FORT WORTH — This fall, Fort Worth opened a new palace of sport and music worthy of a king. After all, George Strait played two concerts in the venue to celebrate its advent.

The renewal of the Texas A&M-Texas men’s basketball rivalry Sunday didn’t match the grandiose setting as the Longhorns won a sloppy affair 60-50 in the brand-new Dickies Arena.

The Aggies (3-5) turned the ball over 21 times in the loss, which saw both teams shoot under 40% in a 27-17 first half. A&M ended the game shooting 48% from the field but only hit 3 of 11 shots from behind the arc and 7 of 13 from the charity stripe.

“I don’t think me or this team will win a beauty contest,” A&M head coach Buzz Williams said with a chuckle. “But I don’t know that as long as I’m here we’ll win a beauty contest because they’re not going to invite me.”

As A&M struggled to make shots in bunches with any consistency, it was A&M’s defense that kept the Aggies in the contest. Williams alternated between his traditional “cover two” man-to-man defense and a 1-2-2 zone, which found some traction against the Longhorns (8-1).

The move was partially a matchup decision against the Longhorns as well as implementing a different look, Williams said.

“He’s done a terrific job in a short time instilling a defensive pride, defensive toughness and defensive energy,” Texas head coach Shaka Smart said. “They do a really good job of slowing the game down right now.”

A&M limited the Longhorns to 37% from the field in the first half, but allowed four 3-pointers. Texas finished with nine from behind the arc.

The lone picture perfect piece of A&M’s offense were a pair of two-handed dunks in traffic from Josh Nebo, which brought the 12th Man occasionally back into the game. Nebo finished with a season-high 16 points to pace the Aggies. 

“I thought today, obviously, his production was the best its been,” Williams said. “I thought, from that position, it was the best production we’ve had — he and [Jonathan] Aku.”

The pair of posts combined to hit 9 of 12 shots from the field. Freshman forward Emanuel Miller added a season-high 14 rebounds to Sunday’s effort.

However, 22 of Texas’s 60 points came off A&M turnovers, a margin too steep to overcome. The Longhorns got 17 points from guard Jase Febres, who led all scorers.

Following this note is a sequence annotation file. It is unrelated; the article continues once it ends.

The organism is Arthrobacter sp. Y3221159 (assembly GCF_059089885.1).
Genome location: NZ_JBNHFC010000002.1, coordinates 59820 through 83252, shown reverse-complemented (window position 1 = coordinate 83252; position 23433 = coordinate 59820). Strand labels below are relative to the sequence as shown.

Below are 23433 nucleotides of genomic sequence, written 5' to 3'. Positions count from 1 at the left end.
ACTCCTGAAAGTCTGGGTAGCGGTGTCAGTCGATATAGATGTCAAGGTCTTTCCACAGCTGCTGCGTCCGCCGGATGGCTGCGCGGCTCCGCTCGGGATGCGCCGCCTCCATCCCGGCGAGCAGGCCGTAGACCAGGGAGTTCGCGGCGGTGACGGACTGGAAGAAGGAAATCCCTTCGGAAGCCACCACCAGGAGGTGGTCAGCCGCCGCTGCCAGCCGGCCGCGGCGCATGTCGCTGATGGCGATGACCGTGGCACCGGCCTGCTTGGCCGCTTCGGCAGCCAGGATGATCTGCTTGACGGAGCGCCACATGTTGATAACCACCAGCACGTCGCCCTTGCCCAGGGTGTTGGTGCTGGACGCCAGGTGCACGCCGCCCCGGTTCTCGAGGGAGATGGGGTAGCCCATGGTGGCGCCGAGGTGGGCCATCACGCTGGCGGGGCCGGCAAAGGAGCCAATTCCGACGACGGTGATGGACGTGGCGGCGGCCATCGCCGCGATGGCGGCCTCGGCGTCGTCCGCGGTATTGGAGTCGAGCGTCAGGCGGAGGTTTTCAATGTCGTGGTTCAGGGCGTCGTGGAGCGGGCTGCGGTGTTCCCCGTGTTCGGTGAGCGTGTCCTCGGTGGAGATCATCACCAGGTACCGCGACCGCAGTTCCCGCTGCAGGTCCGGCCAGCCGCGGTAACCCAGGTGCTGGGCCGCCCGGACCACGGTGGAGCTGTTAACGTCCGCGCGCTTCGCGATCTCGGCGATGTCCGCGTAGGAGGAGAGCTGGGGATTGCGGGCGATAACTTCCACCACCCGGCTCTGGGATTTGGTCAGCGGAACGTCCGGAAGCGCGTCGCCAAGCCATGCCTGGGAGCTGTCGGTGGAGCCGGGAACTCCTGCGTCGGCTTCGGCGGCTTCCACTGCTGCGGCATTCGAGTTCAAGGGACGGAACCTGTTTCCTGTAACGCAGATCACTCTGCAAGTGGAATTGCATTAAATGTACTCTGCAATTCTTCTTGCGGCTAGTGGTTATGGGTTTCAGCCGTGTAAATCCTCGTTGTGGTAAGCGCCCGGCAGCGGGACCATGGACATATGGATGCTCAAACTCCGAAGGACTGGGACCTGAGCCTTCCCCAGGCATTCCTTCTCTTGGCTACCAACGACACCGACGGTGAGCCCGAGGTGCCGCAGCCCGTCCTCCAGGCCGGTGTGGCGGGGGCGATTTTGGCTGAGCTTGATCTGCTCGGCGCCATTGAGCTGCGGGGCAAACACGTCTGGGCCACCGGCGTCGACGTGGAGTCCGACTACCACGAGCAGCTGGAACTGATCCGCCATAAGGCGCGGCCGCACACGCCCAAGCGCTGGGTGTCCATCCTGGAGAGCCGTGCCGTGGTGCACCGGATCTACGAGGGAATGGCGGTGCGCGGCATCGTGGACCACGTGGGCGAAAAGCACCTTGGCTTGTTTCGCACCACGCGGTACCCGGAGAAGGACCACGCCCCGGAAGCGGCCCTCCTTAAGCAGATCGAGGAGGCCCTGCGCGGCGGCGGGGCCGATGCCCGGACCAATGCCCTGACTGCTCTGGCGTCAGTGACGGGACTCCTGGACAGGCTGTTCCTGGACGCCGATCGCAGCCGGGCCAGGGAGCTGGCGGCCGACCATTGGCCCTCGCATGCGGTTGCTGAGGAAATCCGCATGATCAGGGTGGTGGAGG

In some consolation, the 12th Man who made the trek to Fort Worth received the rare opportunity to “Saw Varsity’s horns off” with Varsity actually in attendance. Swaying Aggies intermingled with burnt orange for just the third time during a basketball game since A&M bolted from the Big 12 in 2012.

The neutral-site contest has been in the works for several years, Smart said, but there still hasn’t been ground reached on starting a home-and-home series between the rival schools. Williams said he is in favor of playing Texas every season, but complications make the feat a challenge.

“I think it’s good,” Williams said. “I think schedule is a little more complicated … relative to the national invitational tournaments, relative to the Big 12/SEC Challenge, which is during conference play. There are a lot of different factors involved — winter finals and all those things.”

Smart echoed his willingness to play the game but also cited complications of putting the series together.

“It is not something that I’m against,” Smart said. “It’s definitely something that we can talk about, if that’s what Coach Williams wants to do.”

Despite the loss, Aggie basketball players said their student-athlete experience had not been complete before playing the university’s oldest rival.

“I definitely feel like we’ve missed out,” Nebo said. “It’s something as players you want to play against Texas. The fans want to see that. I feel like it’s definitely good for both schools, good for the state and a good college basketball game.”

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(1) comment

Gary Drost

Once again, ball-handling skills need a lot of work - a lot. Very reminiscent of Tony Barone teams that couldn't dribble the length of the court without losing the ball off their feet. Ugh.

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